I suppose I've given her reason…I have been aloof, working many hours overtime, moody and unapproachable. I work primarily with women, and the reality of work means that there are times when I'm with them far more than with my own family; that concerns her. Fortunately for my soul and our marriage, there is little chance of that.
I try to convince her that it couldn't happen with snarky remarks; "Oh, yes, they take a good long look at me and say, 'ooooh, nine kids…what a catch'"; reality is I am not very attractive at this point in my life. To be sure, there seems to be no shortage of infidelity, and the homely are no exception (spend one hour with Jerry Springer)…but my lack of allure is deeper. I have not been a happy person.
I adore my wife, and the mere thought of our separation by any means produces waves of anxiety and grief; she has remained loving when in many ways I am rather unlovable. She has had grief of her own when our spiritual lives diverged some two years ago -- she remained a missionary…but me? I'm not quite sure even now. She loves when I am unlovable, is patient when I am unreasonable and gruff, shows compassion even when I am unmerciful to those who mean most. To leave her would be my undoing.
Perhaps I am in a mid-life crisis of sorts. I feel separated from my youth more than ever. I am beginning to realize that time is limited; ambition loses relevance in such consideration. The things that I considered peripheral have begun to weigh heavily on my heart: my relationship with my children, my wife, friends, how and for what I would be remembered.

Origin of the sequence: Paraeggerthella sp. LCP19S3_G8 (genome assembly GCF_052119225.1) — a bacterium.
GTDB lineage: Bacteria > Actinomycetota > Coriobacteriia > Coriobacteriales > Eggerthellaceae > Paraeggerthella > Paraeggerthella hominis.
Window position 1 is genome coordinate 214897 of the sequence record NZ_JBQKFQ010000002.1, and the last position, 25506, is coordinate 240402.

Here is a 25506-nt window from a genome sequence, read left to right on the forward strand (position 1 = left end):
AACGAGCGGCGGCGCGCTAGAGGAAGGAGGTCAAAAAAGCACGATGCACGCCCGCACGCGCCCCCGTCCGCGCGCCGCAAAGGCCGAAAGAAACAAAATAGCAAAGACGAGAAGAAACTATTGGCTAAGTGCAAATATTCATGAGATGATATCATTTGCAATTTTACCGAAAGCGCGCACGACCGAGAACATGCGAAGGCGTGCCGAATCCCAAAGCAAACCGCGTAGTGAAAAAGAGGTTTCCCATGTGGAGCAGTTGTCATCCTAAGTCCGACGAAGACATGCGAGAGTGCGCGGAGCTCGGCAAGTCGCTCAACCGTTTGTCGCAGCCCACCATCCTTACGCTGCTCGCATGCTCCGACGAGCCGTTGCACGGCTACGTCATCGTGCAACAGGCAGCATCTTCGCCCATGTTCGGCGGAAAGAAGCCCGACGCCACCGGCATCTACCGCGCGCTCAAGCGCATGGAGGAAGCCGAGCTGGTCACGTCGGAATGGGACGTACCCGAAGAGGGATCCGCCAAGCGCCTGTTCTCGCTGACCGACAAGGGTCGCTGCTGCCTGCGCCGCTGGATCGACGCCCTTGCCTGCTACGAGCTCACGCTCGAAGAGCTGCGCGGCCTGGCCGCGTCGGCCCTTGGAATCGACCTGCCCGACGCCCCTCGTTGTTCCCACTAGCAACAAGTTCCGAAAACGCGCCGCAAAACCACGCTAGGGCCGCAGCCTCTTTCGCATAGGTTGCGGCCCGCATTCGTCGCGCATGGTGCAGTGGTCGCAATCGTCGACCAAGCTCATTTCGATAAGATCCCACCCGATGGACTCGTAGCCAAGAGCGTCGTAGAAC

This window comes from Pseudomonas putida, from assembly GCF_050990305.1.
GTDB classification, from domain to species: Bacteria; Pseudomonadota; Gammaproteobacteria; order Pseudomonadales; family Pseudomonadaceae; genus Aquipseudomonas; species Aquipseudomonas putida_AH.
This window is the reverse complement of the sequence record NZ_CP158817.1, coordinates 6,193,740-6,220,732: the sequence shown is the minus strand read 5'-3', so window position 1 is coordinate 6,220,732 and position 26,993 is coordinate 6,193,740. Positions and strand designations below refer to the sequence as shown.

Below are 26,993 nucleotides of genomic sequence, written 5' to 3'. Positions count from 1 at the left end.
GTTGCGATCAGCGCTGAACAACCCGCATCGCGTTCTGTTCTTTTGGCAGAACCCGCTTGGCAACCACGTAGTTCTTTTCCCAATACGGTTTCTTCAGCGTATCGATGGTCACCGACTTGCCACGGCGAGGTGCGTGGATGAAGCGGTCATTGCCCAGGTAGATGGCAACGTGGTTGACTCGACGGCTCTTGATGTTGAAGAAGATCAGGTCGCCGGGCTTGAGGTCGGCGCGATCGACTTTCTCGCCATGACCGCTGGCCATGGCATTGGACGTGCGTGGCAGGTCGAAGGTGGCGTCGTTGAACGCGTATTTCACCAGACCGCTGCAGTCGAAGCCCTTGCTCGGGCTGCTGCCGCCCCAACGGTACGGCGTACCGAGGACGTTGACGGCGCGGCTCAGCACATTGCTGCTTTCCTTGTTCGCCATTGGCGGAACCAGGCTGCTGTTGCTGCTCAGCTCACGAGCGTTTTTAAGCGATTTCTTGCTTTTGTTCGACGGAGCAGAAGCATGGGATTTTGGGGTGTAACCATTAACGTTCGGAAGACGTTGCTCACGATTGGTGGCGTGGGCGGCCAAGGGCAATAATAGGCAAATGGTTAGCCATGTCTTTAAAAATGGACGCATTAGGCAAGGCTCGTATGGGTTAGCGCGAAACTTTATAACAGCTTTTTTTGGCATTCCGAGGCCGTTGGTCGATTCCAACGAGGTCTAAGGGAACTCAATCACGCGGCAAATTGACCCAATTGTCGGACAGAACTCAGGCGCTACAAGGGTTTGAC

Up to this point I had definite ideas of what success is and how it is measured; now I am not as sure. I have always believed that each of us is called to great things and that I had the potential to be a force of change; isn't that what we teach our children? Now I consider that more likely most of us are called to be ordinary and small in the estimation of the world. Mother Teresa said we are not called to be successful, just faithful. That always seemed quaint to me, pithy enough to print on a card or wall-hanging; now it hovers in my thoughts, almost accusingly.
I don't pretend to be a failure; I have succeeded in some things, done well in my career and still have some potential…but much of my life is rather ordinary, and at this moment in my life I feel comforted by that. I have left it behind for greater pursuits, but now feel called to re-learn what ordinary life is all about. And the most important part of ordinary life I need to re-discover is my faith.
I have read the stories of wonder and miracles and have heard of the grandeur of God through the words of those who have seen it first-hand…but most of us won't see the Red Sea part or follow a column of fire through a desert; we won't see the dead raised and the blind restored to sight. For you and me, God comes to us in the ordinary -- the cry of a baby, the love of a woman, the bonds of friendship, the grass under our feet, the sun on our backs. The grandeur of God's love appears ordinary precisely because it surrounds and envelopes us day-in and day-out. It is quite nearly routine…and in that routine I have become indifferent, even bored -- because I didn't see it.
I have always struggled to believe that God loves me. I feel a need to earn it, prove my worth before deserving it, which is so contrary to what I have been taught. I expected His love to be shown in some magnanimous, extraordinary way. Now I am beginning to see that in its constant, abiding presence God's love for me is just…ordinary. Perhaps that is the most extraordinary thing of all.